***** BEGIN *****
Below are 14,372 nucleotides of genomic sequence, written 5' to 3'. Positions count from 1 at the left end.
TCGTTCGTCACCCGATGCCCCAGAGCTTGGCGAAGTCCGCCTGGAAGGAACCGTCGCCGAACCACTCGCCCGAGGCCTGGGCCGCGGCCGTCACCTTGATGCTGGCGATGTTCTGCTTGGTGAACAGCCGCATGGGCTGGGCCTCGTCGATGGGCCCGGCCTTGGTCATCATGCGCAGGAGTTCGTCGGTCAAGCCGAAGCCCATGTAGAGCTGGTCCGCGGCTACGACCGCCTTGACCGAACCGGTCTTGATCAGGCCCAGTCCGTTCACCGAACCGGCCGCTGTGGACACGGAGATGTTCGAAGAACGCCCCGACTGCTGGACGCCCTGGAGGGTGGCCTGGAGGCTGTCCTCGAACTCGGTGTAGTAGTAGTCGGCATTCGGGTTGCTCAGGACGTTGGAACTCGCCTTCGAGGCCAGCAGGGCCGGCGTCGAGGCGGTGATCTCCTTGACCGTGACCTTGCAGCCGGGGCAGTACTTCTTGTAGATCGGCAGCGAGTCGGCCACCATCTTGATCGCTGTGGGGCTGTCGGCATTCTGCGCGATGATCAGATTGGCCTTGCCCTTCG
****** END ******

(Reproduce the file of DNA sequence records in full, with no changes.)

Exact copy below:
Below are 14,372 nucleotides of genomic sequence, written 5' to 3'. Positions count from 1 at the left end.
TCGTTCGTCACCCGATGCCCCAGAGCTTGGCGAAGTCCGCCTGGAAGGAACCGTCGCCGAACCACTCGCCCGAGGCCTGGGCCGCGGCCGTCACCTTGATGCTGGCGATGTTCTGCTTGGTGAACAGCCGCATGGGCTGGGCCTCGTCGATGGGCCCGGCCTTGGTCATCATGCGCAGGAGTTCGTCGGTCAAGCCGAAGCCCATGTAGAGCTGGTCCGCGGCTACGACCGCCTTGACCGAACCGGTCTTGATCAGGCCCAGTCCGTTCACCGAACCGGCCGCTGTGGACACGGAGATGTTCGAAGAACGCCCCGACTGCTGGACGCCCTGGAGGGTGGCCTGGAGGCTGTCCTCGAACTCGGTGTAGTAGTAGTCGGCATTCGGGTTGCTCAGGACGTTGGAACTCGCCTTCGAGGCCAGCAGGGCCGGCGTCGAGGCGGTGATCTCCTTGACCGTGACCTTGCAGCCGGGGCAGTACTTCTTGTAGATCGGCAGCGAGTCGGCCACCATCTTGATCGCTGTGGGGCTGTCGGCATTCTGCGCGATGATCAGATTGGCCTTGCCCTTCG